Macedonian Name Change Referendum Fails

The name change referendum in the former Yugoslav Republic of Macedonia has ended. The reported voter turnout was low at an estimated 34% of the registered voters exercising their right. The required minimum for the results to be valid was 50% or 900,000 people.

Nova TV reported on the event. For Macedonia to change its name to North Macedonia and end its name dispute with Greece, the decision had to be approved by a majority of more than 50% of the voter base. Despite the fact this referendum and the negotiations around it have been the number one topic in Macedonia for the last months, the turnout was much weaker than necessary.

While the promotion for voting yes to the answer “Are you in favor of European Union and NATO membership by accepting the agreement between the Republic of Macedonia and the Republic of Greece?” was big, it seems as if more Macedonians preferred to boycott the referendum. Protesters against the vote gathered in front of the Skopje parliament building.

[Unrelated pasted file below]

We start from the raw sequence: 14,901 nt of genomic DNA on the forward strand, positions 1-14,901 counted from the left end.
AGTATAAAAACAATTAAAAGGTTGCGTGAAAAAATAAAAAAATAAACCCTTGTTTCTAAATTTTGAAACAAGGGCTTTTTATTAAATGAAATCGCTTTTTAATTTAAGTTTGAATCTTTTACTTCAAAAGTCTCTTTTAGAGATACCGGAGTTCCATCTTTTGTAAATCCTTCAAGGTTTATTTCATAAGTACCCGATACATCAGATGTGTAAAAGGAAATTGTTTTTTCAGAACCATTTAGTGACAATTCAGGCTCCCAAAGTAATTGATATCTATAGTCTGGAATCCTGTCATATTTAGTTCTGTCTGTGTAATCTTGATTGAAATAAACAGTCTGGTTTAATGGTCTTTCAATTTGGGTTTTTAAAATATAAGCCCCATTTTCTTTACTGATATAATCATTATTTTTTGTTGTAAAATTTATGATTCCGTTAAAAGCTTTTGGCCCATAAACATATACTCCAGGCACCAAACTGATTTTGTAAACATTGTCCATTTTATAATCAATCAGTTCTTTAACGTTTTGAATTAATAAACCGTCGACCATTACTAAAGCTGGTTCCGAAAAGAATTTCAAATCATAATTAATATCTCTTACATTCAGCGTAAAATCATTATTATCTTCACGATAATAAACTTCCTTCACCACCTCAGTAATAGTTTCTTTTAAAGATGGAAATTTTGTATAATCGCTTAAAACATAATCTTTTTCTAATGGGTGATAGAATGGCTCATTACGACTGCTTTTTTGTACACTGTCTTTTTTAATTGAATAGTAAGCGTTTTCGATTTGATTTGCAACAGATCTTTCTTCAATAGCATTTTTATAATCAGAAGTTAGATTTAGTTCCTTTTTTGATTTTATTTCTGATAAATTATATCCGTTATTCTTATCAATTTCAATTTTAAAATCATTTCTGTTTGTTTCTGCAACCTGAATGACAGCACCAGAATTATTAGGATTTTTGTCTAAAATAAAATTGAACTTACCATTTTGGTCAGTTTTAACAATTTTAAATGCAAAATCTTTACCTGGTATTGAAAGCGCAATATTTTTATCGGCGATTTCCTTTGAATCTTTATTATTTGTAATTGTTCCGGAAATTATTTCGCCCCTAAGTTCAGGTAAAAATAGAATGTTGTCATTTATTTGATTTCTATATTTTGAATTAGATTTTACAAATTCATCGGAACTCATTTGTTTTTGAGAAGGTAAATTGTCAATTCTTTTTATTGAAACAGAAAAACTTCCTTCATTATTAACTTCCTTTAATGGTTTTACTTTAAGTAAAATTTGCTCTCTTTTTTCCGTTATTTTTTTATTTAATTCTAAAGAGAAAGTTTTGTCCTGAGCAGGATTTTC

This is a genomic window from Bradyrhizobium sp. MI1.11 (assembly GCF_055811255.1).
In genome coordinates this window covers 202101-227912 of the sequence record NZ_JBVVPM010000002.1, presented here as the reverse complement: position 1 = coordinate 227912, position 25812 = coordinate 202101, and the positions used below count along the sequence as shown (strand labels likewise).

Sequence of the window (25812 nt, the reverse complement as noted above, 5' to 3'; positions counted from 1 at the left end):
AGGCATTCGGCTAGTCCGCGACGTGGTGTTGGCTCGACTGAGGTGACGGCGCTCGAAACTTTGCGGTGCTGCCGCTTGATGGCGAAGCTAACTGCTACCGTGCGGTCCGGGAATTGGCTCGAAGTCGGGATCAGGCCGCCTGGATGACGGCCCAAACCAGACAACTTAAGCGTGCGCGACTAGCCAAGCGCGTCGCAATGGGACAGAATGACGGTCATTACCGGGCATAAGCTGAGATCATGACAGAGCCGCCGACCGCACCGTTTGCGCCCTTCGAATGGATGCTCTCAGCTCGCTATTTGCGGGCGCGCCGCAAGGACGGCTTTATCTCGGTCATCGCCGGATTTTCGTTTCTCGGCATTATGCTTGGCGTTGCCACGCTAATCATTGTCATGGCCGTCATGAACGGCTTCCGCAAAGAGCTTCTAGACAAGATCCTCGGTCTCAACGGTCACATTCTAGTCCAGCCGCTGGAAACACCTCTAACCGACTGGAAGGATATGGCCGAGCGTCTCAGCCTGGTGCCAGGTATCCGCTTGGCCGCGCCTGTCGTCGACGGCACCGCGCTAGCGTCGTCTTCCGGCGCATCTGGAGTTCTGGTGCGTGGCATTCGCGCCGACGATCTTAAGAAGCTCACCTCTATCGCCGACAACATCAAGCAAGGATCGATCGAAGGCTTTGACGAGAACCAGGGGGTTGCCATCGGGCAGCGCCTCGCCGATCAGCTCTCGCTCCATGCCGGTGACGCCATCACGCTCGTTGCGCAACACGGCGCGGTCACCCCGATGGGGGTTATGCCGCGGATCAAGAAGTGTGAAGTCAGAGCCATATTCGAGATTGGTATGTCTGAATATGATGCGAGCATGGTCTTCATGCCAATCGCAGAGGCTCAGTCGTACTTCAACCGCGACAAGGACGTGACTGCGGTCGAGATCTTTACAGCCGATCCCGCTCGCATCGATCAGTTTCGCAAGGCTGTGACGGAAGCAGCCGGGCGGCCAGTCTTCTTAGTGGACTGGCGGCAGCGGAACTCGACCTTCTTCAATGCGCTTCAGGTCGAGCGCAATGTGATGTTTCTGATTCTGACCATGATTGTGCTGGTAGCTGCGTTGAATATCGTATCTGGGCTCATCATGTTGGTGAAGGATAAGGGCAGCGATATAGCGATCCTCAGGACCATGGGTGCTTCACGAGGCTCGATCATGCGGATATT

The tone of the question asked was intentionally conceived to appeal to Macedonians desiring to integrate into the EU and NATO, it also revealed their unwillingness to do so, at least not at the terms stated in the deal with Greece.

Image Source: Wikipedia

Alex Dimchev

Alex Dimchev is a writer, editor, and weapons master for EUscoop.com

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